Seven years after the introduction of the Public Service Modernization Act, frustration with human resources management in the federal government remains high.

Progress on modernizing and making useful the human resources function in the federal government will depend upon resolving the lack of consensus on whether HR should be strategic or practical, the lack of clarity as to the roles of management and of HR in human resource management, and the need for appropriate incentives to get the right people into HR executive positions.

What is the value-added?
When the public service modernization legislation was making its way through Parliament, it was commonly heard that HR needed to be more strategic and that the legislation would enable this. In the seven years since passage of this legislation this has not occurred. As one deputy minister succinctly (and recently) put it, what he wants from the HR branch is accurate data for decision-making, quick and correct transactional service and some ability to predict future human resources issues (for example, if a large number of retirements can be expected in a particular area several years out).

Data for others to take decisions, and then solid implementation of those decisions, is what is wanted, not strategic advice on what decisions should be taken.

This disconnect between what deputies really want from their HR branches and what heads and staff of HR think is wanted from them has led to much misdirected effort. If, for example, accurate data is what is wanted, then surely with some modicum of effort this can be achieved. That it is still an issue suggests that effort is not being placed on fixing it. So what is it that HR is doing?

Clarity over roles
Human resources management should be the responsibility of every manager in the public service. Indeed, performance pay for executives in many departments takes into account how well the executive manages his or her employees.

That being said, the majority of executives still do not accept this role. As a result, policies like the Values and Ethics Policy are too often viewed as human resources policies and not as policies that are as core to the operations of government as any other work policy.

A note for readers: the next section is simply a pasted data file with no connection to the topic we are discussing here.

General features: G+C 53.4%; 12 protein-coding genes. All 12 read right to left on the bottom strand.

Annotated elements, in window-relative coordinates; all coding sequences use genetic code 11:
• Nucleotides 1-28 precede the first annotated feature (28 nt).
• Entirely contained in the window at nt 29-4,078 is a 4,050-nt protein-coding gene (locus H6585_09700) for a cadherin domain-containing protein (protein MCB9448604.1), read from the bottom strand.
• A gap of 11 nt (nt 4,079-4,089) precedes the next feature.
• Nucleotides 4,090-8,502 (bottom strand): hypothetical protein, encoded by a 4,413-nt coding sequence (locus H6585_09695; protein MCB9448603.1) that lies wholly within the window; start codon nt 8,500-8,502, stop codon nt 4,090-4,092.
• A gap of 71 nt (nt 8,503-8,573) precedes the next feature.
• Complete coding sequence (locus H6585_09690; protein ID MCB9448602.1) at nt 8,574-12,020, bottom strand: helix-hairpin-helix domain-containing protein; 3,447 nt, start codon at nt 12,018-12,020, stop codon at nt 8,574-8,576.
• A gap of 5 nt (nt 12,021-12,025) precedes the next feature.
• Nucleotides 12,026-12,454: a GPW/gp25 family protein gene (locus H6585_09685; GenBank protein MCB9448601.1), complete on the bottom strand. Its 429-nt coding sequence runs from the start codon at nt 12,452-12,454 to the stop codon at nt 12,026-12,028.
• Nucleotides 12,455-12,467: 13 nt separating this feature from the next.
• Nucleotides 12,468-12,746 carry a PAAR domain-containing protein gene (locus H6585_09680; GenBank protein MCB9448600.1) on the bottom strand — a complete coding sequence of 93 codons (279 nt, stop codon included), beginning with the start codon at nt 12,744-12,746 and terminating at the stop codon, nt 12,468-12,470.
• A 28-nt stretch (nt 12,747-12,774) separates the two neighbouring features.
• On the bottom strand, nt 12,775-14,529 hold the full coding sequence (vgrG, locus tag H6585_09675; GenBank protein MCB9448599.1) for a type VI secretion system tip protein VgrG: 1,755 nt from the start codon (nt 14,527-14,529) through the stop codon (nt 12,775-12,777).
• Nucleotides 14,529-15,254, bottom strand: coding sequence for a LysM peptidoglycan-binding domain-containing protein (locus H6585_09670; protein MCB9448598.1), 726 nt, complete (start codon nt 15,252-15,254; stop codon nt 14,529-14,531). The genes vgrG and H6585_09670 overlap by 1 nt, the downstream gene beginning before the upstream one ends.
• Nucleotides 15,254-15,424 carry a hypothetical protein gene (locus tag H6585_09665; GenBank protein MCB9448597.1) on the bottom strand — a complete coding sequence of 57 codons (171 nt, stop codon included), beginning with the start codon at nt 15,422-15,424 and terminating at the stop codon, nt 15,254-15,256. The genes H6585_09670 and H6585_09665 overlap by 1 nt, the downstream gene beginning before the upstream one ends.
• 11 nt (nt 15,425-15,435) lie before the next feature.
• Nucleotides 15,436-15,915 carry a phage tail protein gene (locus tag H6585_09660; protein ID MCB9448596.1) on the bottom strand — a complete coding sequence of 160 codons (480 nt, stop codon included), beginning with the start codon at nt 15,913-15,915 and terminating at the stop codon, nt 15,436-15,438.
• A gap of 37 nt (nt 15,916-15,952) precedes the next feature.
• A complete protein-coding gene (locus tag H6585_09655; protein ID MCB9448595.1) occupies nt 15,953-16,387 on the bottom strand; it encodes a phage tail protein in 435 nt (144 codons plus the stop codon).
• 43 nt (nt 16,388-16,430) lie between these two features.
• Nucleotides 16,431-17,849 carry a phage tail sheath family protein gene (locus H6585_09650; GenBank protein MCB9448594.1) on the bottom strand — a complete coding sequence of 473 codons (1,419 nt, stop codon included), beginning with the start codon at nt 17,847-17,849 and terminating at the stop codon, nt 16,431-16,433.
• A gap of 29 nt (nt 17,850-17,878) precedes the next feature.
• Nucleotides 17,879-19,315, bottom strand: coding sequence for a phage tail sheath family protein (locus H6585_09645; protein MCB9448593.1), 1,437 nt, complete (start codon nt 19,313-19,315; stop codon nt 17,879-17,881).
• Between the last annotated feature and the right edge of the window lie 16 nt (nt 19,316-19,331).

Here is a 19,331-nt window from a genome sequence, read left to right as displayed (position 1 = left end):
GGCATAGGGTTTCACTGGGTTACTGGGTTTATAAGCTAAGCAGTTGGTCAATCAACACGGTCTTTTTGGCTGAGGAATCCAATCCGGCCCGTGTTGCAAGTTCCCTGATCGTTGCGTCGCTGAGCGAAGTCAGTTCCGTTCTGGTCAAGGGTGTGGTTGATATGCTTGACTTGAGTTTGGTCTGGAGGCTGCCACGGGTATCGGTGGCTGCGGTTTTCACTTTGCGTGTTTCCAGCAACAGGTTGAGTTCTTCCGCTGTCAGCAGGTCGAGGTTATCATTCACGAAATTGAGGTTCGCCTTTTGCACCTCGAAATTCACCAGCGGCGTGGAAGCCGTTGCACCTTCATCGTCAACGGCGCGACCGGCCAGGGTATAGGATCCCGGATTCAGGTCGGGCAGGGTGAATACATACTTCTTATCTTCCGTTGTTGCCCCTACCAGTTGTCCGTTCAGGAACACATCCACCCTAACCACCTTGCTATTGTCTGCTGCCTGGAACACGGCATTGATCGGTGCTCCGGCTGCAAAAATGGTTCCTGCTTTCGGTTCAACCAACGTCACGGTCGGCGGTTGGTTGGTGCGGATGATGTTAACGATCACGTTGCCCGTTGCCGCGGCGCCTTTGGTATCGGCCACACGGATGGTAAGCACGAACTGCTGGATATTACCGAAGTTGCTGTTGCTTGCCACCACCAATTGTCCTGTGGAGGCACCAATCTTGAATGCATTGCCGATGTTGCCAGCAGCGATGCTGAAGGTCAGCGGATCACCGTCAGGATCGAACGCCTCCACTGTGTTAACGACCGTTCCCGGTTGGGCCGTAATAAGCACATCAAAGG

Unfortunately, too little training has gone into making policy and program officers successful managers of people, as opposed to of issues. And too few of them see any reward to spending their own time on becoming effective in managing people. Consequently, much of the people management functions they should be doing they either leave to HR or do them poorly. This means that HR is often called in to fix problems that should never have arisen in the first place.

Ensuring that branch heads are responsible for the design and implementation of human resources planning for their branch, just as they are for the business plan, would go a long way to clarifying the roles of line managers and HR with respect to ongoing people management. This would also let HR staff focus on what deputies want from them.

Most senior executives would agree that the old adage, you get what you pay for, holds in most government jobs as it does in much of life. Few ambitious senior officers or executives would see a job in HR as helpful to their careers. There are three reasons why the best and the brightest are not attracted into human resources: first, there are a small number of executive positions in HR compared to other branches; second, the head of HR is often at a director-general level and not an assistant deputy minister level; and third, there is a general view that HR is not part of the core business of a department.

How human resources and positions in HR are viewed in a department can be strongly influenced by the deputy’s behaviours and actions. How he or she interacts with their head of HR will be a large factor in whether the HR function in the future begins to contribute more deeply to the department and the deputy’s priorities.

The reality, what senior executives want from HR branch, is out of synch with the myth, what is said to be wanted from a modernized HR function. Little wonder that the frustration with HR and its activities remains undiminished notwithstanding the Public Service Modernization Act.